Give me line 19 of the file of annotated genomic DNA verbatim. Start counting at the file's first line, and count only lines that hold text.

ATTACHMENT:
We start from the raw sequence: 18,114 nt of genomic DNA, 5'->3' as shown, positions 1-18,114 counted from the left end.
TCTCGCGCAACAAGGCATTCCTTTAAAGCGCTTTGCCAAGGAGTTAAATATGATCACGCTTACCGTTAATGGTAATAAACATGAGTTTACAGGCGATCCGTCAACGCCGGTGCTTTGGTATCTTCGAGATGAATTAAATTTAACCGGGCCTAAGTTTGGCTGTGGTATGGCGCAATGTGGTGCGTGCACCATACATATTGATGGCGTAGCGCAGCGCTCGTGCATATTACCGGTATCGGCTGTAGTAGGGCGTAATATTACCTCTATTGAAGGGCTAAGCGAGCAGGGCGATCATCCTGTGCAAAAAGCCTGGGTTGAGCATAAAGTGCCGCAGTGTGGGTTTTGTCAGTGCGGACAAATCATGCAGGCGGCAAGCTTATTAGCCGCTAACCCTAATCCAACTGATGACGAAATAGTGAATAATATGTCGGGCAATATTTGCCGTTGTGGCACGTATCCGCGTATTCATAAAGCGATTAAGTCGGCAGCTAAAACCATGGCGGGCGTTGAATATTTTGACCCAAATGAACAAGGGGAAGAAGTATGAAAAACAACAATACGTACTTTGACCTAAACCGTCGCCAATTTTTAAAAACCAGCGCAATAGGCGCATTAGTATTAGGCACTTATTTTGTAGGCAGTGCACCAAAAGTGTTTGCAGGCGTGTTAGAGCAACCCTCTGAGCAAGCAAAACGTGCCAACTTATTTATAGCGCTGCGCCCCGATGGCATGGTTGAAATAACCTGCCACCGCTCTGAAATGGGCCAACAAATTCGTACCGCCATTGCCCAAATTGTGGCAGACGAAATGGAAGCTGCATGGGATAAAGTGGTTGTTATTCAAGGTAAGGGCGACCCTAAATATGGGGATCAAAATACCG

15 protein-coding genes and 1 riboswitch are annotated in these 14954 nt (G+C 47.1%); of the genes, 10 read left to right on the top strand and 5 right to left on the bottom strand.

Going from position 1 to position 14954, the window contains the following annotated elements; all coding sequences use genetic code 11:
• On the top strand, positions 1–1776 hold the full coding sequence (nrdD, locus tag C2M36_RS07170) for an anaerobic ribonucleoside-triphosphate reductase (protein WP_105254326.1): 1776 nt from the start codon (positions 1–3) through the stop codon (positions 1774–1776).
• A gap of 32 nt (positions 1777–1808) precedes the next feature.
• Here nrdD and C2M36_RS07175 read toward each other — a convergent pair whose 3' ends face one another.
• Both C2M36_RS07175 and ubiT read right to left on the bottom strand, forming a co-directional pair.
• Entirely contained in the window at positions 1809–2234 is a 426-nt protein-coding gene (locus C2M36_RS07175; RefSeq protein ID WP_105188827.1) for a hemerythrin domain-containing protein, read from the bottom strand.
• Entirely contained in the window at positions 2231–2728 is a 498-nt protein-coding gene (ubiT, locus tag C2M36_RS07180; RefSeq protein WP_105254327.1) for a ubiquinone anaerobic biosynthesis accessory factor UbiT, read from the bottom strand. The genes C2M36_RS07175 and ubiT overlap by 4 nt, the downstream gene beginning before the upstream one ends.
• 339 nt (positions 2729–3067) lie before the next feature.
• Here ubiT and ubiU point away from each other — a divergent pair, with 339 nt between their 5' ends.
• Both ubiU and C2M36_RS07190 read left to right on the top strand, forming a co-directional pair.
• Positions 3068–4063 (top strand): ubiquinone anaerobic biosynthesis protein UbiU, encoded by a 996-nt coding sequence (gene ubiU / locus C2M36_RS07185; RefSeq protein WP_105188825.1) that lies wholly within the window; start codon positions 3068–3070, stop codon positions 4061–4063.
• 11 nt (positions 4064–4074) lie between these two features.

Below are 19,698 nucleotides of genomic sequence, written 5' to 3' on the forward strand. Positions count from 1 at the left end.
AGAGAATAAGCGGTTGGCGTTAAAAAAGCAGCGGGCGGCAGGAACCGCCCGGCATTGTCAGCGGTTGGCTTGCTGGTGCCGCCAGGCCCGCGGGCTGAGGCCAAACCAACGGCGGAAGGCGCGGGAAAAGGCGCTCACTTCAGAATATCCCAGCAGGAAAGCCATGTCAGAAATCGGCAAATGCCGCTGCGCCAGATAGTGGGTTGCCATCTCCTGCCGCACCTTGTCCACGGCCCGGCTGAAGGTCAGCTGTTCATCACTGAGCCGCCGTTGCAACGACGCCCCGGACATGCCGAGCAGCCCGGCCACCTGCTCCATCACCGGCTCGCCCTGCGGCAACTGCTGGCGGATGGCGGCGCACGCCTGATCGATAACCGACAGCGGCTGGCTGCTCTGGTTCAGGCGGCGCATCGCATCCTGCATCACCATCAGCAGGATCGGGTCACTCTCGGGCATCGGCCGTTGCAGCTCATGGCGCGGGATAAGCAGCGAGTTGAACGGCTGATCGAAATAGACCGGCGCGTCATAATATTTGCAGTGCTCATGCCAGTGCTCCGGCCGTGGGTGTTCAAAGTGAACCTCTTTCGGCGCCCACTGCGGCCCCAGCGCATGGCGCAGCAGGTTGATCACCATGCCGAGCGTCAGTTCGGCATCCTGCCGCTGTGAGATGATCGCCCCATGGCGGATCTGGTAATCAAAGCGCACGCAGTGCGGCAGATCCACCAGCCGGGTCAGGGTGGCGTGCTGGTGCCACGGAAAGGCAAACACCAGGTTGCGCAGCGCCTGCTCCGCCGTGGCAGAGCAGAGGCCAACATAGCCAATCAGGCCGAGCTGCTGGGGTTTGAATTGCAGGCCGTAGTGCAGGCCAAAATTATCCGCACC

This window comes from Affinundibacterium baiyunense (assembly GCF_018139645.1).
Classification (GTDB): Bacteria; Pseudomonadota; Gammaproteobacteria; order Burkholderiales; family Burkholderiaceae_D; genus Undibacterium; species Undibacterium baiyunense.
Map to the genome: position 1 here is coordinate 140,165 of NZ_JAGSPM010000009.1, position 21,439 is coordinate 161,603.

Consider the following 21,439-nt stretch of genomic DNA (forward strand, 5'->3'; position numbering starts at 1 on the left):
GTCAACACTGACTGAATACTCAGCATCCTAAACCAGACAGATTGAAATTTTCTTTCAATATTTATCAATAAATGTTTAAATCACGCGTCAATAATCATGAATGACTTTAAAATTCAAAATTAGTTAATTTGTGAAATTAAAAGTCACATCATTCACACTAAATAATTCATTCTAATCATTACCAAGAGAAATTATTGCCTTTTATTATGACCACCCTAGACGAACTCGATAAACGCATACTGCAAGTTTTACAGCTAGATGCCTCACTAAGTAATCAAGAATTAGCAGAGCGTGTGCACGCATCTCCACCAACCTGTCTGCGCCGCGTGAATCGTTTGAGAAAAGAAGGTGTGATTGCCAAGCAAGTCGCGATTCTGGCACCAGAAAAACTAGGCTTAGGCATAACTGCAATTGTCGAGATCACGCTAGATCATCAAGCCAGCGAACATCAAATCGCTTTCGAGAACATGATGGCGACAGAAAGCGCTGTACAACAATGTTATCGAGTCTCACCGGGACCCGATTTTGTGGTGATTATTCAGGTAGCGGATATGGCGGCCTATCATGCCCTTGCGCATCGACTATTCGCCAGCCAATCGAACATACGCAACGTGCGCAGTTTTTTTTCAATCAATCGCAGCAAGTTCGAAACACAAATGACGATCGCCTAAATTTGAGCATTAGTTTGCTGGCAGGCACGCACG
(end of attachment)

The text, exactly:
Classification (GTDB): Bacteria; Pseudomonadota; Gammaproteobacteria; order Burkholderiales; family Burkholderiaceae_D; genus Undibacterium; species Undibacterium baiyunense.